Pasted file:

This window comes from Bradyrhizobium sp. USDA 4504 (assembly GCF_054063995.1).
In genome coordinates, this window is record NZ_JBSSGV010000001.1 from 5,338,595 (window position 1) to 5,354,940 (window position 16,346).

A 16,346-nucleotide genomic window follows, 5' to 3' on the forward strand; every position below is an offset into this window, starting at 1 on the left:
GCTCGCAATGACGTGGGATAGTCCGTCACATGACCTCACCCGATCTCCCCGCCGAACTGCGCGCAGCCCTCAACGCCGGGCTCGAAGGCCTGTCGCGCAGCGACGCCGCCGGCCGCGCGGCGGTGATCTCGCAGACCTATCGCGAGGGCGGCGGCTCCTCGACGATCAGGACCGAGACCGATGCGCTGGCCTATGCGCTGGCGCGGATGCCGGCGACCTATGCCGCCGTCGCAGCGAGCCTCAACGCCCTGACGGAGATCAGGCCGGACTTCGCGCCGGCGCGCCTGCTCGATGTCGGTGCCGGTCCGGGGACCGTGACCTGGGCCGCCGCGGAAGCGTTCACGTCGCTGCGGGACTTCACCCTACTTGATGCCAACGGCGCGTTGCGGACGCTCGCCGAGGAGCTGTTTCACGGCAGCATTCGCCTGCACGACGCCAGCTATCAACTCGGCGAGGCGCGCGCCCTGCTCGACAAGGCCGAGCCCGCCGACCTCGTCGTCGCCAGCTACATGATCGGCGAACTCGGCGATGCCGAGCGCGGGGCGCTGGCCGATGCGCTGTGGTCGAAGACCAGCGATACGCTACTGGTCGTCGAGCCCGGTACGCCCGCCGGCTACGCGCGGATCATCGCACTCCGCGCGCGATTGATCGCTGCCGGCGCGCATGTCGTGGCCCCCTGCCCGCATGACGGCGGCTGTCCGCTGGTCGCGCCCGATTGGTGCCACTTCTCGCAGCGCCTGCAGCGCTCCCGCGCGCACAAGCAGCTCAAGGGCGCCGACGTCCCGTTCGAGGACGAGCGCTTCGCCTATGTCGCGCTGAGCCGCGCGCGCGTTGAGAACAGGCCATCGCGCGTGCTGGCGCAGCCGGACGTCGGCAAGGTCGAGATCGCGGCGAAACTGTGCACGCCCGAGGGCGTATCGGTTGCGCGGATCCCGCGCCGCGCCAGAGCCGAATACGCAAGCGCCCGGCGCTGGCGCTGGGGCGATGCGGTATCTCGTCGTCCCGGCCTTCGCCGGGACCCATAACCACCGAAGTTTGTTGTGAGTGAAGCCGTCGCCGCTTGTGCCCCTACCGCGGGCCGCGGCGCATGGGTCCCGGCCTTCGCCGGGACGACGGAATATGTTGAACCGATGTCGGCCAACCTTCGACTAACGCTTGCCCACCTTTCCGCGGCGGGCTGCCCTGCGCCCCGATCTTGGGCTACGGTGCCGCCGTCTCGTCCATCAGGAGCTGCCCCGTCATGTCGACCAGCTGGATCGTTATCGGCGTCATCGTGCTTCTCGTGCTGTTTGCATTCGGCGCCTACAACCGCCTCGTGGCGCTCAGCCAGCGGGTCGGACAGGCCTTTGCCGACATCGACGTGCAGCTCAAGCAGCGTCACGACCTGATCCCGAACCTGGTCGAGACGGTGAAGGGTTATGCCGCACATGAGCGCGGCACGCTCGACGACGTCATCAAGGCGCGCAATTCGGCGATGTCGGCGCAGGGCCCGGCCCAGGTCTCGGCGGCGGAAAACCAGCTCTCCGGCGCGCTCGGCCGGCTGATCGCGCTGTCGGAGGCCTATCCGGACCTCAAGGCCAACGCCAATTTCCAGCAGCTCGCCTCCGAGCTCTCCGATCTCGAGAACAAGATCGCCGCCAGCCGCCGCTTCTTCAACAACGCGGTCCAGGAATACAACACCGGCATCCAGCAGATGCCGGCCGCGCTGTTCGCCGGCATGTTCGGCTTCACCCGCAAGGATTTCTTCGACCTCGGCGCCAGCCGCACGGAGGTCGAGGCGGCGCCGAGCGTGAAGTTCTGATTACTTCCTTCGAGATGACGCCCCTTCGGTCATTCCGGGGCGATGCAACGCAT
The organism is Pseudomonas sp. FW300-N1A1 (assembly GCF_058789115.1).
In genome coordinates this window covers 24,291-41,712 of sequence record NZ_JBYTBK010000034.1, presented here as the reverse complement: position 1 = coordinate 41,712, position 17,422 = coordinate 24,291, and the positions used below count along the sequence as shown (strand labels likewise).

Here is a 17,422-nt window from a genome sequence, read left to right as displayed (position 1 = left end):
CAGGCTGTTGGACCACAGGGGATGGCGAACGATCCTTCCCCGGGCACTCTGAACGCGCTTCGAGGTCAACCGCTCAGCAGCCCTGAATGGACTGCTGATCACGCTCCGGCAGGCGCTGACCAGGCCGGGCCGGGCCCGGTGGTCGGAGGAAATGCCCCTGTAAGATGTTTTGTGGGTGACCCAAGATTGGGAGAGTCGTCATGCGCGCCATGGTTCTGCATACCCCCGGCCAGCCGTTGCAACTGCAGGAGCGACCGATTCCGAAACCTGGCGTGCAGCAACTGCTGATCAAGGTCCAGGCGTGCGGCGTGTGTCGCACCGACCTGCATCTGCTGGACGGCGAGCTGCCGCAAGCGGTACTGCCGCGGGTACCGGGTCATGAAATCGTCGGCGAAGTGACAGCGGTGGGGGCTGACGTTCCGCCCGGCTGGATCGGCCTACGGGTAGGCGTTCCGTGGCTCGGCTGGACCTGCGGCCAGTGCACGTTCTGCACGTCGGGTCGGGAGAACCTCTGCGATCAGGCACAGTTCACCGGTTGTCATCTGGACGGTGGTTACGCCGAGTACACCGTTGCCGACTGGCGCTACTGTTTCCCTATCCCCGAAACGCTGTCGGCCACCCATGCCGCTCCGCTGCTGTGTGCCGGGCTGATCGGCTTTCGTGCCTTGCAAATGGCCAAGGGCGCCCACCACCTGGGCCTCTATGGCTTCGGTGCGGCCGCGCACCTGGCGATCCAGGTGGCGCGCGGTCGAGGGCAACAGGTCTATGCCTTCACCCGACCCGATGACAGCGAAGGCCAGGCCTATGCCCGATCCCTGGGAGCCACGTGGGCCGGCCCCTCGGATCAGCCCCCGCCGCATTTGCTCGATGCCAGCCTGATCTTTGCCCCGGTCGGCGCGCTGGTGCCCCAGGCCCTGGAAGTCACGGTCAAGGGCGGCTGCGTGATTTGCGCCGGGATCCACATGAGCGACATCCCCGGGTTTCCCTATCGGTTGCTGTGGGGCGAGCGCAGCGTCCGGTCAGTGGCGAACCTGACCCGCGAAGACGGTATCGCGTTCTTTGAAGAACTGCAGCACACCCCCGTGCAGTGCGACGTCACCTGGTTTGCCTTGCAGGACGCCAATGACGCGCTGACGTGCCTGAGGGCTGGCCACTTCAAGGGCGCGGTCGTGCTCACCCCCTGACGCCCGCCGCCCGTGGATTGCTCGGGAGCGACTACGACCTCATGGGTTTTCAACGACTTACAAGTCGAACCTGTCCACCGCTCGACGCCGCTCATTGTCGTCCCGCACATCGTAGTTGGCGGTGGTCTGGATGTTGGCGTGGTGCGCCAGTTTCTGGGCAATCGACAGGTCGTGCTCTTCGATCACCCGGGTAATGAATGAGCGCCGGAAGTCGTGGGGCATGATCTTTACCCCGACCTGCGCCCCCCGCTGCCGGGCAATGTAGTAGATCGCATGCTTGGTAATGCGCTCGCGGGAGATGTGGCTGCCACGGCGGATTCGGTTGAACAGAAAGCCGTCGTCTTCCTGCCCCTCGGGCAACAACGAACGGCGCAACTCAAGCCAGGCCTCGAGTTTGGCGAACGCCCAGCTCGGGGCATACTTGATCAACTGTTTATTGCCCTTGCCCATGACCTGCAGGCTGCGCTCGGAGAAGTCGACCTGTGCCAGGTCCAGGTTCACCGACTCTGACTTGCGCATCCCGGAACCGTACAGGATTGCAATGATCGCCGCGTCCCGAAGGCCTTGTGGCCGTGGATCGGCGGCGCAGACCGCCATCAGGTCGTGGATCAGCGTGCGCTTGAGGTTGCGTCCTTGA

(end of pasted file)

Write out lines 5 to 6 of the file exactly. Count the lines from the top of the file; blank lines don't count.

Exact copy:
The organism is Pseudomonas sp. FW300-N1A1 (assembly GCF_058789115.1).
In genome coordinates this window covers 24,291-41,712 of sequence record NZ_JBYTBK010000034.1, presented here as the reverse complement: position 1 = coordinate 41,712, position 17,422 = coordinate 24,291, and the positions used below count along the sequence as shown (strand labels likewise).